We live in a world that offers seemingly unlimited access to what was previously only available to the select view. Times are changing. In January, Cleveland Museum of Art threw open its doors to Open Access, removing all restrictions from use.
We live in a digital age that delivers information to us on demand, wherever we are, whenever we ask. We are connected to a vast communication system that spans the globe. The way we connect, share and integrate knowledge will continue to transform the way we work, learn, and engage within a complex society.
This is direct from the Cleveland Museum of Art:
“The Cleveland Museum of Art announced on January 23, 2019, that it is an Open Access institution, using the Creative Commons Zero (CC0) designation for high-resolution images and data as related to its collection. At the Cleveland Museum of Art, Open Access means the public now has the ability to share, collaborate, remix, and reuse images of many as 30,000 public- domain artworks from the CMA’s world-renowned collection of art for commercial and non-commercial purposes. In addition, portions of collections information (metadata) for more than 61,000 artworks, both in the public domain and those works with copyright or other restrictions, works are now available. ”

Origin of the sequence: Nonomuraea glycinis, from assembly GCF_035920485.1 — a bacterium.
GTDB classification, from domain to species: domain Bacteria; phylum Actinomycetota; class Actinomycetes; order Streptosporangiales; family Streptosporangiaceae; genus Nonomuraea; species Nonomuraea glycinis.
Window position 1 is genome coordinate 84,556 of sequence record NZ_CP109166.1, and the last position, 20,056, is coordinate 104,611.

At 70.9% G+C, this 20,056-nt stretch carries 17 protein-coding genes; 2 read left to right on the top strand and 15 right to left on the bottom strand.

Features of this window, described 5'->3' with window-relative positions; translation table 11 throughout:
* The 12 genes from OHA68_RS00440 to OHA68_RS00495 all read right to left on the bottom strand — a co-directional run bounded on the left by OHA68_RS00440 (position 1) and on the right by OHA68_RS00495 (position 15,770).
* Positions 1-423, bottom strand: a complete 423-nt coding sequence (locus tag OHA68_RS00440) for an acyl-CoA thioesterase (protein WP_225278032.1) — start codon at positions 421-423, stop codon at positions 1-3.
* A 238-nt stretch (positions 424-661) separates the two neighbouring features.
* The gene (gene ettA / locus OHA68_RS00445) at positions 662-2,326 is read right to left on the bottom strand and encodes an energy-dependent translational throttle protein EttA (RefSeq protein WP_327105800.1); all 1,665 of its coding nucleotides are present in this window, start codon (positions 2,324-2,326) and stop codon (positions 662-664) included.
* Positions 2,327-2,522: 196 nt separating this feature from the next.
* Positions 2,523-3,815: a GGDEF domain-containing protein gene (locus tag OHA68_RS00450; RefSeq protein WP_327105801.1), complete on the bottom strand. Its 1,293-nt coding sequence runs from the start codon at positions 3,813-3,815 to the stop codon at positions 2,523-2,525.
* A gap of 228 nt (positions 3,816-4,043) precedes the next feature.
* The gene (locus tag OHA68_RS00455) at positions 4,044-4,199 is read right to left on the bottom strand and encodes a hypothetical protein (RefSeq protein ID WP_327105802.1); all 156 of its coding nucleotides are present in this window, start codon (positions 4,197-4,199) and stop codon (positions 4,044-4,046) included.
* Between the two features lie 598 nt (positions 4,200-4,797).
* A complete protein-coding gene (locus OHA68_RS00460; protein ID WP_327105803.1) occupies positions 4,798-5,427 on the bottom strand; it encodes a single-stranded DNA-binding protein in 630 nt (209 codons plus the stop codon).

This is from Wikimedia Foundation: “This week, the Cleveland Museum of Art implemented a clear and permissive open access policy, removing all copyright restrictions on photographs of 30,000 items and releasing all metadata related to the 61,000 works in their collection. In short, this means that anyone, in any context, can access, reuse, and remix the collections.
With this decision, the Cleveland Museum of Art (CMA) now joins a growing community of what we call “GLAM” institutions (galleries, libraries, archives, museums) adopting such policies, including the Metropolitan Museum of Art in New York City.”